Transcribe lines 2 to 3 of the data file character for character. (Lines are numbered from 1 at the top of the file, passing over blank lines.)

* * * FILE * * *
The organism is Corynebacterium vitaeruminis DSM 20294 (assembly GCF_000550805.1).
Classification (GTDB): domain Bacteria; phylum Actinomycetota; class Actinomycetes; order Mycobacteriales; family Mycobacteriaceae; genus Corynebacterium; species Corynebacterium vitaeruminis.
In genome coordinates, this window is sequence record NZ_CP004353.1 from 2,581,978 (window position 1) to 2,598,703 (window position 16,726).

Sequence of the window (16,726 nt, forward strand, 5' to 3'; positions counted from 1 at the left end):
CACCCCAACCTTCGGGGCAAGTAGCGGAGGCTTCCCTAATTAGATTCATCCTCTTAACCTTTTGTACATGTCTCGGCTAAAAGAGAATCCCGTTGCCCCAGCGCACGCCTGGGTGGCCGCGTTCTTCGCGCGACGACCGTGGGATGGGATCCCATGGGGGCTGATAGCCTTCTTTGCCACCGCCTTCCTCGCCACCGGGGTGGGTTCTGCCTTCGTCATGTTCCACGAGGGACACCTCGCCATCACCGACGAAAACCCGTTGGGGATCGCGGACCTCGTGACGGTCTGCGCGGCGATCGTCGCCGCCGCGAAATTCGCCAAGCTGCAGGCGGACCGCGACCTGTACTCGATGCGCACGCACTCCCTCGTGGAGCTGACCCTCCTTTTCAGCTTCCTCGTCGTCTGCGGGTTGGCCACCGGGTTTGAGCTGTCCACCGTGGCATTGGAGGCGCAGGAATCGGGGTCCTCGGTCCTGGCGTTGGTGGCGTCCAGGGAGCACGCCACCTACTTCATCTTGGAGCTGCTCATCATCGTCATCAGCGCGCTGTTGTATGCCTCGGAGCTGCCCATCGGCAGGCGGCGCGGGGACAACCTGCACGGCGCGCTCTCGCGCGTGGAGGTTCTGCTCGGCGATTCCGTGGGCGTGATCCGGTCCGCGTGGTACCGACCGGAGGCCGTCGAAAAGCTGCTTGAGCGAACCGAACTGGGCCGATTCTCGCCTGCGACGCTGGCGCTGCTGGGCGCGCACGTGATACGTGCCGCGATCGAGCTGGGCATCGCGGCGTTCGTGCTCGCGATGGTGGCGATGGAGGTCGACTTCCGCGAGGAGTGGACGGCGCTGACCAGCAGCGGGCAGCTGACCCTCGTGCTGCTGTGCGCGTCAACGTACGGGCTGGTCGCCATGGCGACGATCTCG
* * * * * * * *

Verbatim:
Classification (GTDB): domain Bacteria; phylum Actinomycetota; class Actinomycetes; order Mycobacteriales; family Mycobacteriaceae; genus Corynebacterium; species Corynebacterium vitaeruminis.
In genome coordinates, this window is sequence record NZ_CP004353.1 from 2,581,978 (window position 1) to 2,598,703 (window position 16,726).